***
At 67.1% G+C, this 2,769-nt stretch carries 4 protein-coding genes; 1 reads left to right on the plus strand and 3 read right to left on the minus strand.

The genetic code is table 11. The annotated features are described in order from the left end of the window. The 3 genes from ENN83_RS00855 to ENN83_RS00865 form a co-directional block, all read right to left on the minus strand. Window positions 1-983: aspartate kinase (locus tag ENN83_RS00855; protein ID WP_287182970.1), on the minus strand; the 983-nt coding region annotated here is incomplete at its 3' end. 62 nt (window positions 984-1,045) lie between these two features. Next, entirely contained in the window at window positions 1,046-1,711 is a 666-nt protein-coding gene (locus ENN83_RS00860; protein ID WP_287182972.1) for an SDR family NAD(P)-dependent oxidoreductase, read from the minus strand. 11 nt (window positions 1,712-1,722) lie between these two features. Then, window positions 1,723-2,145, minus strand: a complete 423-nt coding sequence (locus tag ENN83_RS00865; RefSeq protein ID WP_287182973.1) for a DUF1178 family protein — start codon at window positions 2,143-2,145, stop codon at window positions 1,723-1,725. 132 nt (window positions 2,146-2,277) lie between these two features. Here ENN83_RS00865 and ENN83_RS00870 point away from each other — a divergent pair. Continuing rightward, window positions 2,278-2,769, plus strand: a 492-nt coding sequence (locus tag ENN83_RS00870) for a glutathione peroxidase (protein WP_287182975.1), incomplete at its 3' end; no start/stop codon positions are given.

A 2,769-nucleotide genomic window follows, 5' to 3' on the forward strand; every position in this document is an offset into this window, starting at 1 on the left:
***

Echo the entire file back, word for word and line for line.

At 67.1% G+C, this 2,769-nt stretch carries 4 protein-coding genes; 1 reads left to right on the plus strand and 3 read right to left on the minus strand.

The genetic code is table 11. The annotated features are described in order from the left end of the window. The 3 genes from ENN83_RS00855 to ENN83_RS00865 form a co-directional block, all read right to left on the minus strand. Window positions 1-983: aspartate kinase (locus tag ENN83_RS00855; protein ID WP_287182970.1), on the minus strand; the 983-nt coding region annotated here is incomplete at its 3' end. 62 nt (window positions 984-1,045) lie between these two features. Next, entirely contained in the window at window positions 1,046-1,711 is a 666-nt protein-coding gene (locus ENN83_RS00860; protein ID WP_287182972.1) for an SDR family NAD(P)-dependent oxidoreductase, read from the minus strand. 11 nt (window positions 1,712-1,722) lie between these two features. Then, window positions 1,723-2,145, minus strand: a complete 423-nt coding sequence (locus tag ENN83_RS00865; RefSeq protein ID WP_287182973.1) for a DUF1178 family protein — start codon at window positions 2,143-2,145, stop codon at window positions 1,723-1,725. 132 nt (window positions 2,146-2,277) lie between these two features. Here ENN83_RS00865 and ENN83_RS00870 point away from each other — a divergent pair. Continuing rightward, window positions 2,278-2,769, plus strand: a 492-nt coding sequence (locus tag ENN83_RS00870) for a glutathione peroxidase (protein WP_287182975.1), incomplete at its 3' end; no start/stop codon positions are given.

A 2,769-nucleotide genomic window follows, 5' to 3' on the forward strand; every position in this document is an offset into this window, starting at 1 on the left: